What is magnesium? Magnesium is an alkaline earth metal, the eighet most abundant mineral found in the earth´s crust. Because of its ready solubility in water, after sodium and chloride. In the human body, magnesium is the elevent most plentiful element by mass-measuring about two ounces. Most magnesium contained in the body is found in the skeleton and teeth-at least 60 to 65 percent of the total. Nearly the entire remaining amount resides in muscle tissues and cells, while only one percent is contained in our blood.
The importance of magnesium ions for all life itself, as well as for overall vibrant health, is hard to overstate. Magnesium is required to give the "spark of life" to metabolic functions involving the creation of energy and its transport (ATP, the body´s fundamental energy currency), and the creation of proteins - the nucleic acid chemistry of life - RNA and DNA, in all known living organisms. In plants, a magnesium ion is found at the center of every chlorophyll molecule, vital for the creation of energy form sunlight. Magnesium is an essential element for both animals and plants, involved in literally hundreds of enzymatic reactions affecting virtually all aspects of life.
Every single cell in the human body demands adequate magnesium to function, or it will perish. Strong bones and teeth, balanced hormones, a healthy nervous and cardiovascular system, well-functioning detoxification pathways and much more depend upon cellural magnesium sufficiency. Soft tissue containing the highest concentrations of magnesium in the body included the brain and the heart - two organs that produce a large amount of electrical activity, and which can be especially vulnerable to magnesium insufficiency.
Magnesium works in concert with calcium to regulate electrical impulses in the cell - magnesium concentration inside healthy cells is ten thousand times greater than calcium, and there are crucial reasons for this safeguard. Cellular calcium channels allow that mineral to enter the cell only as long as needed to conduct an impulse; it is ushered out immediately by magnesium once its task is fulfilled. This vigilance is necessary to prevent calcium accumulation in the cell, which could cause dangerous hyper-excitability, calcification, cell dysfunction and even cell death. When excess calcium entres the cells because of insufficient magnesium, muscle contraction is sustained for too long, and we suffer, for example, twitches and tics in mild cases. When magnesium deficiency becomes chronic, we suffer the symptoms of heart disease such as angina pectoris, hypertension and arrhytmia, or the spasms and contractions characteristic of asthma, migraine headache or painful menstrual cramping.
Magnesium operates as a natural calcium channel blocker and is responsible for relaxation - counter to calcium´s contraction. Thus magnesium is pivotally important to the healthy functioning of our parasympathetic nervous system. It may be hard to believe, but our bodies were actually designed to operate for the most part in a calm, relaxed parasympathetic state, rather than in the heart-pounding, stress- and adrenaline-driven mode of sympathetic nervous system dominance that is nearly constant for many of us today, and which usses up great quantities of magnesium.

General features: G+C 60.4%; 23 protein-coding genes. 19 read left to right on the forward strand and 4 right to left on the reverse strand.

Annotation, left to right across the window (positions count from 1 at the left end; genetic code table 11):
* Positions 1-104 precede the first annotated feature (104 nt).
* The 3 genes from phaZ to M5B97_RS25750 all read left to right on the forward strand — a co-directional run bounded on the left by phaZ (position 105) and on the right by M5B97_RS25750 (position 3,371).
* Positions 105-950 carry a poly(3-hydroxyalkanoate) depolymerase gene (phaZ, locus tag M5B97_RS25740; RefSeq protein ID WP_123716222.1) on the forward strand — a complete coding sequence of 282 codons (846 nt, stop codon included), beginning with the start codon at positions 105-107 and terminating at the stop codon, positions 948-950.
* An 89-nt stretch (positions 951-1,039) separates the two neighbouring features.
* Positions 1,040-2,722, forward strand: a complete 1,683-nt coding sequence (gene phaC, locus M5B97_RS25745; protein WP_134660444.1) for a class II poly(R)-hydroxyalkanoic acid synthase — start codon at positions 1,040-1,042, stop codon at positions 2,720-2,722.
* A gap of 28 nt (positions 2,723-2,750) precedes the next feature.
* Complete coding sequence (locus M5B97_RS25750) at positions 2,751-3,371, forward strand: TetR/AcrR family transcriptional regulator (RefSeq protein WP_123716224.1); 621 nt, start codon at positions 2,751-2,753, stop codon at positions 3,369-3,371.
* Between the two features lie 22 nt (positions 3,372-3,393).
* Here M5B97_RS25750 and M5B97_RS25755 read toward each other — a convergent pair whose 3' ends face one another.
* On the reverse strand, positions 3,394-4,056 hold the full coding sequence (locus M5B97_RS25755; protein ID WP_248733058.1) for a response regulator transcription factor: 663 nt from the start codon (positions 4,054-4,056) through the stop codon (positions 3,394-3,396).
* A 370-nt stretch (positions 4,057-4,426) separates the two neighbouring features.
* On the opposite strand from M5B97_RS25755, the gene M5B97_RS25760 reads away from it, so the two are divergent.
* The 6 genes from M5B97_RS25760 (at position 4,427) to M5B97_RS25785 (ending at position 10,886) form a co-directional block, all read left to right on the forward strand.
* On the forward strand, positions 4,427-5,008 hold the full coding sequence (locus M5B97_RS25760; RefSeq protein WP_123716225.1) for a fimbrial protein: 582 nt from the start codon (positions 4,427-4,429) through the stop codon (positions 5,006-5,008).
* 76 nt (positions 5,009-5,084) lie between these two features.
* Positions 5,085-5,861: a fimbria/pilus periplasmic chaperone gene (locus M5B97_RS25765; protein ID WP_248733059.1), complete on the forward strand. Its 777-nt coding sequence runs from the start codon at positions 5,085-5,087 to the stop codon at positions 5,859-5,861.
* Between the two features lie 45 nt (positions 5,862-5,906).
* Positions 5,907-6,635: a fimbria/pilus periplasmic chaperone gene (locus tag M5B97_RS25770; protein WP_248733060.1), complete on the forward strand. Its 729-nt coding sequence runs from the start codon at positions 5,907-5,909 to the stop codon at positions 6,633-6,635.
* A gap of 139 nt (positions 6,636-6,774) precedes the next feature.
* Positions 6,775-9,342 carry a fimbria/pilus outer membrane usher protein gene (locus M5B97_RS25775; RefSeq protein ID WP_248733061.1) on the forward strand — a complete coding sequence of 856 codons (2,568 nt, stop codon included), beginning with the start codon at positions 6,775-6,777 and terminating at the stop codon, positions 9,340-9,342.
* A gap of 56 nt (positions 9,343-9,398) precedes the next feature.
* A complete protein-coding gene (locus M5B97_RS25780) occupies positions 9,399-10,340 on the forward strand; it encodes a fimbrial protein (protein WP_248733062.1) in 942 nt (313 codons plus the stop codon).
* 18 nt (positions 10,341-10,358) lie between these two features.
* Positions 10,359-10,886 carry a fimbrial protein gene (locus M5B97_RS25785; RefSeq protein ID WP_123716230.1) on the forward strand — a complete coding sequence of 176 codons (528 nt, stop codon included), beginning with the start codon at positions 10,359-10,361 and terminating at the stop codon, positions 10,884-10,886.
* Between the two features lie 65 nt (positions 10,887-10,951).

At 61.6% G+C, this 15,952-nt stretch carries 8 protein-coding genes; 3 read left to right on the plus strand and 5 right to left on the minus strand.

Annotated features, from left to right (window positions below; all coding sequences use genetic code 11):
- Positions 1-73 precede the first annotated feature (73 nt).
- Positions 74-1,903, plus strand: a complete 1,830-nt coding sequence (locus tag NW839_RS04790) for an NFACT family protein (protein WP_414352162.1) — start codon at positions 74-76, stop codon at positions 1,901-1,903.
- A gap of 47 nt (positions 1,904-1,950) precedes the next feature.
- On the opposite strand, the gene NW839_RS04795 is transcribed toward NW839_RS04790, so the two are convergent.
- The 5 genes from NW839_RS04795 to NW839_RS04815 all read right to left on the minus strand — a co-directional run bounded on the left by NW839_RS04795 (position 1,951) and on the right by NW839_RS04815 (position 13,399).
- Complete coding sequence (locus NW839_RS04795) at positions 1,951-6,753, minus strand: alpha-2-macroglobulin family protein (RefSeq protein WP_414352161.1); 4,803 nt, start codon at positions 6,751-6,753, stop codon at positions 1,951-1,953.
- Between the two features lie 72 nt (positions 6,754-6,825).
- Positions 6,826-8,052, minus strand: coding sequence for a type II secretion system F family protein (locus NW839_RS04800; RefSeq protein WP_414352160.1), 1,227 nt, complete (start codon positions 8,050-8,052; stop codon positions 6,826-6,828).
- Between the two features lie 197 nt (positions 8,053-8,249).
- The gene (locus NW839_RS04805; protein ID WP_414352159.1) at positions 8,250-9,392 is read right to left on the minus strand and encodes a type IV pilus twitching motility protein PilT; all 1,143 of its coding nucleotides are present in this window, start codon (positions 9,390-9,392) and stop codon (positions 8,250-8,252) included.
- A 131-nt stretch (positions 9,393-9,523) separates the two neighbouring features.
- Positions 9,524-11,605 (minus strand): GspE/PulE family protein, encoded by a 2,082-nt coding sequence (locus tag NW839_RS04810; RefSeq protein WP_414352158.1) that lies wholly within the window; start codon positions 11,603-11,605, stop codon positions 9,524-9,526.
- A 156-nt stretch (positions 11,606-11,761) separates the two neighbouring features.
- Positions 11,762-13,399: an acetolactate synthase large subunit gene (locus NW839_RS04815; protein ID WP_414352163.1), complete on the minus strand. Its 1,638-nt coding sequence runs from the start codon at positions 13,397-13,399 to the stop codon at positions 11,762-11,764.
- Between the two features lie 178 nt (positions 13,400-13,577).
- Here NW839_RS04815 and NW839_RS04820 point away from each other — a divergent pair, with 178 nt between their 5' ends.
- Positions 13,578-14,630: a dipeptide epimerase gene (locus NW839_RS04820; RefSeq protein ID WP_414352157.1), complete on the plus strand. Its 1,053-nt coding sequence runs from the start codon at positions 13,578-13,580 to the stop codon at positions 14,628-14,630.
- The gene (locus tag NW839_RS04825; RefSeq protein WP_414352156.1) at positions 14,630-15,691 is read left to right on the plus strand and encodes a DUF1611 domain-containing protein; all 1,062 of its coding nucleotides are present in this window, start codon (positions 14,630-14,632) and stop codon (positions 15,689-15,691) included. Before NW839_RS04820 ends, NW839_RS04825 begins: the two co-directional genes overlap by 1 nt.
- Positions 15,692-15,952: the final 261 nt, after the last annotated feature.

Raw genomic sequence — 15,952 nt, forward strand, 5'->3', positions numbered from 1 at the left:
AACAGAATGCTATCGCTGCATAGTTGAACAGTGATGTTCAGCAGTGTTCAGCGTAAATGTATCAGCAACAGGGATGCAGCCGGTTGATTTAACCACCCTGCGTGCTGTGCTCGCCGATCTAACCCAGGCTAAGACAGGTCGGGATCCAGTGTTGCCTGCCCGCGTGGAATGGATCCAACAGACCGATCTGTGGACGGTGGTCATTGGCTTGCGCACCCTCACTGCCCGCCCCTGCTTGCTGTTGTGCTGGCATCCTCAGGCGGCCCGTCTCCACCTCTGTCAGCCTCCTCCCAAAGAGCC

Magnesium is so important to so many vital body functions, and its deficiency is integrally involved in so many diseases, that more than one reasercher has dubbed magnesium a miracle in its ability to resolve or improve numerous disorders. The current list of disorders with direct and confirmed relationships to chronic and acute magnesium deficiency is long, and includes many diseases whose conventional medical treatment does not commonly address magnesium insufficiency (see below). Ongoing reasearchpromises to uncover further associations between magnesium deficiency and other illnesses.
Is magnesium deficiency endemic?
Unfortunately, it is difficult to reliably supply our bodies with sufficient magnesium, even from a good, balanced whole foods diet. First of all, modern agricultural methods favor the universal use of nPK fertilizers (nitrogen, phosphorus, and potassium). Both potassium and phosphorus are antagonists of magnesium in the soil, and on calcareous soils create a relative magnesium deficiency (the magnesium presents is bound and therefore unavailable to the crop). On sandy or loamy soils that are slightly acid, an actual magnesium deficiency often exists, as the magnesium leaches from the soil and is also unavailable to the crop. This leaching also occurs in response to acid rain. Magnesium, in fact, is one of the most depleted minerals in farm soils. To add insult to injury, new plant hybrids are continually introduced that have been bred to survive on these mineral-depleted soils. Of course, when mineral-depleted crops are eaten by animals or by us, they will sooner or later cause disease. Even though organically raised crops should be a better bet nutritionally, this isn´t always the case, and it pays in terms of your health to learn how your farmer replenishes the minerals on his fields.
"Do you know that most of us today are suffering from certain dangerous diet deficiencies which can not be remedied until depleted soils from which our food comes are brought back into proper mineral balance? The alarming fact is that foods (fruits, vegetables, grains) now being raised on millions of acres of land that no longer contain enough of certain minerals are starving us-no matter how much of them we eat. .....TO BE CONTINUED....
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